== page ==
Object name is sbox.jpgThe on-line version of this article (available at http://www.jbc.org) contains supplemental Movie 1, Fig. 1, and Tables 1 and 2.

2The abbreviations used are:

SL
sphingolipid
CerS
ceramide synthase(s)
CGT
ceramide-UDP galactosyltransferase
FA2H
fatty acid 2-hydroxylase
GalCer
galactosylceramide
GlcCer
glucosylceramide
HexCer
hexosylceramide
MBP
myelin basic protein
PLP
proteolipid protein
SM
sphingomyelin
NBD
4-nitrobenzo-2-oxa-1,3-diazole
GP
globus pallidus
GFAP
glial fibrillary acidic protein.

REFERENCES

1. Schwarz A., Futerman A. H. (1997) J. Neurosci. 17, 2929–2938 [PubMed]
2. Furuya S., Ono K., Hirabayashi Y. (1995) J. Neurochem. 65, 1551–1561 [PubMed]
3. Schwarz A., Rapaport E., Hirschberg K., Futerman A. H. (1995) J. Biol. Chem. 270, 10990–10998 [PubMed]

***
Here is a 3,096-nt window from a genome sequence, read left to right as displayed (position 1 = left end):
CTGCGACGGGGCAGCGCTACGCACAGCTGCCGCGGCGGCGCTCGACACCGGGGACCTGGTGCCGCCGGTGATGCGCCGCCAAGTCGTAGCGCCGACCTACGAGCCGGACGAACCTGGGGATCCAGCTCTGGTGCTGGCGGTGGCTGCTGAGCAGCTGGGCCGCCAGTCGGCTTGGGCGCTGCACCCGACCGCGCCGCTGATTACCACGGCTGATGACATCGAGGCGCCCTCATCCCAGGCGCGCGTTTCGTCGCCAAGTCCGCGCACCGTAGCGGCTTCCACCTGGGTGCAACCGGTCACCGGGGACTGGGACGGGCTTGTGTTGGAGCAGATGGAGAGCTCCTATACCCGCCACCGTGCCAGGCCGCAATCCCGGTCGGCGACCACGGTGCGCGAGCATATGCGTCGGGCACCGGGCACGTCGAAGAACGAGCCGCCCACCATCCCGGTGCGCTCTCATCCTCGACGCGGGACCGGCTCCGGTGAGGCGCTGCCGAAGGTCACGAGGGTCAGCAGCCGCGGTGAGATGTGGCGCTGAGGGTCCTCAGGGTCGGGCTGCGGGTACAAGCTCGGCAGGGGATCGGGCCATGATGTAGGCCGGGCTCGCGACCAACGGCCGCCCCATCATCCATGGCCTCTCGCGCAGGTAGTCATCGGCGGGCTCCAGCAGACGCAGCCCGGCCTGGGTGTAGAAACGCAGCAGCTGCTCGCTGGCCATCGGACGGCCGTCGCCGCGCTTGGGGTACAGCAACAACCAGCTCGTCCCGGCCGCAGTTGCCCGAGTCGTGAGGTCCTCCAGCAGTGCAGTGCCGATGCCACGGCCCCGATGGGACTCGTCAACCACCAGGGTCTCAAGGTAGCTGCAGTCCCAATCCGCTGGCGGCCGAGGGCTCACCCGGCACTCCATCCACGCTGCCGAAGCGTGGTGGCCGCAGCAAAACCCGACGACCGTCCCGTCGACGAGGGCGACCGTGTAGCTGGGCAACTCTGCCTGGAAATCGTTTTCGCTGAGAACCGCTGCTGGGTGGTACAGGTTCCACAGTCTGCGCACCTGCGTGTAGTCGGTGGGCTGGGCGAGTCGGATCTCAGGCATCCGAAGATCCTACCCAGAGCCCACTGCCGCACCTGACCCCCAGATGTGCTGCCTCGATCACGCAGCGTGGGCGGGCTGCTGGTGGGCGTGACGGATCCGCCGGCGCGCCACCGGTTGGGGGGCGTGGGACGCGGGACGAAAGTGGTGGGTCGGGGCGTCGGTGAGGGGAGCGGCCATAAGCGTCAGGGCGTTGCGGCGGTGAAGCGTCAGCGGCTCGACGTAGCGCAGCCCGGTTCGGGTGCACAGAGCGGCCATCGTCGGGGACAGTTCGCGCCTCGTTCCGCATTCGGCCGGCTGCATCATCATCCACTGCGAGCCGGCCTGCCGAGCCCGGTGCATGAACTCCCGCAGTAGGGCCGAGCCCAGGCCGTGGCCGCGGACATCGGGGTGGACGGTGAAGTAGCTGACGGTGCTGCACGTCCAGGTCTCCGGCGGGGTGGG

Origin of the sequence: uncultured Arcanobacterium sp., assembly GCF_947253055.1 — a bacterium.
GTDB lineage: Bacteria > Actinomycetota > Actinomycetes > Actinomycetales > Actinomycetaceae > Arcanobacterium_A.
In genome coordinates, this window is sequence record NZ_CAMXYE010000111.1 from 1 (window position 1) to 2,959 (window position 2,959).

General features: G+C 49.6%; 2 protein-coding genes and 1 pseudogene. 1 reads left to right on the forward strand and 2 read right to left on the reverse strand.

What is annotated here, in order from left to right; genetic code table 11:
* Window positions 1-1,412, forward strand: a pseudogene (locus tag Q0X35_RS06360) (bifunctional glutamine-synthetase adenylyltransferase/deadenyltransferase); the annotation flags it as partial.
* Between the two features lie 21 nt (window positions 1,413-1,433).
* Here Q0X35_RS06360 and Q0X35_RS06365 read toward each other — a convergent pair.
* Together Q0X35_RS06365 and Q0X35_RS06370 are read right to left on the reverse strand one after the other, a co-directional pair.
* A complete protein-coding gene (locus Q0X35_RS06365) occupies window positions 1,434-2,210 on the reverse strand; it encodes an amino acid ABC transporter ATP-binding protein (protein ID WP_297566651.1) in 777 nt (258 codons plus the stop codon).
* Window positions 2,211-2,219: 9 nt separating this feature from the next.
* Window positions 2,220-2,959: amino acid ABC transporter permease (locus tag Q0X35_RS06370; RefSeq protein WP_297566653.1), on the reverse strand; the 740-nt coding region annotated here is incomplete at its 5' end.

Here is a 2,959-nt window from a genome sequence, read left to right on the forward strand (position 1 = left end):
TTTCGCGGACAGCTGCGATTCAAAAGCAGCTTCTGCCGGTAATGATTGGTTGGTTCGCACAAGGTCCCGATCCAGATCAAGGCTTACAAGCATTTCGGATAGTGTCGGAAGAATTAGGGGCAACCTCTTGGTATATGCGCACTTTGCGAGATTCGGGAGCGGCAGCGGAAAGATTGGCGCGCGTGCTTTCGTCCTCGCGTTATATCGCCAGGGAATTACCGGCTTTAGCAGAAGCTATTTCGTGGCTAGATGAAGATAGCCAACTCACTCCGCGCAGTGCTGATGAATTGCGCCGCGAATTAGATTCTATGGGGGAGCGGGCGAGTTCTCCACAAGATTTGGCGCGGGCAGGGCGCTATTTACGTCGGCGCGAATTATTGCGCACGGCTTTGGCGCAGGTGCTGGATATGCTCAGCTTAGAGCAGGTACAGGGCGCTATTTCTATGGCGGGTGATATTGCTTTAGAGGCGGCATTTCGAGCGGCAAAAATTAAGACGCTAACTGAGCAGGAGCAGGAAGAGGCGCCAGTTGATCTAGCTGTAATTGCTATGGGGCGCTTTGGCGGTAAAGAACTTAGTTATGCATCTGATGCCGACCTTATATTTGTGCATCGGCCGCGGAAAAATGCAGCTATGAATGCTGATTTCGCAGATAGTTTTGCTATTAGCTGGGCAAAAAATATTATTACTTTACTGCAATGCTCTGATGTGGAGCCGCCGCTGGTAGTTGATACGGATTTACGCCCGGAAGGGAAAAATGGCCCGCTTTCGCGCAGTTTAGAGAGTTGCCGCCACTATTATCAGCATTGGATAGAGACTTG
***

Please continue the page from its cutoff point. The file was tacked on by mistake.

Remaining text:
4. Brann A. B., Scott R., Neuberger Y., Abulafia D., Boldin S., Fainzilber M., Futerman A. H. (1999) J. Neurosci. 19, 8199–8206 [PubMed]
5. Brann A. B., Tcherpakov M., Williams I. M., Futerman A. H., Fainzilber M. (2002) J. Biol. Chem. 277, 9812–9818 [PubMed]
6. Jana A., Pahan K. (2010) Neuromolecular Med. 12, 351–361 [PMC free article] [PubMed]
7. Venkataraman K., Riebeling C., Bodennec J., Riezman H., Allegood J. C., Sullards M. C., Merrill A. H., Jr., Futerman A. H. (2002) J. Biol. Chem. 277, 35642–35649 [PubMed]
8. Riebeling C., Allegood J. C., Wang E., Merrill A. H., Jr., Futerman A. H. (2003) J. Biol. Chem. 278, 43452–43459 [PubMed]
9. Mizutani Y., Kihara A., Igarashi Y. (2005) Biochem. J. 390, 263–271 [PubMed]
10. Mizutani Y., Kihara A., Igarashi Y. (2006) Biochem. J. 398, 531–538 [PubMed]
11. Pewzner-Jung Y., Ben-Dor S., Futerman A. H. (2006) J. Biol. Chem. 281, 25001–25005 [PubMed]
12. Laviad E. L., Albee L., Pankova-Kholmyansky I., Epstein S., Park H., Merrill A. H., Jr., Futerman A. H. (2008) J. Biol. Chem. 283, 5677–5684 [PubMed]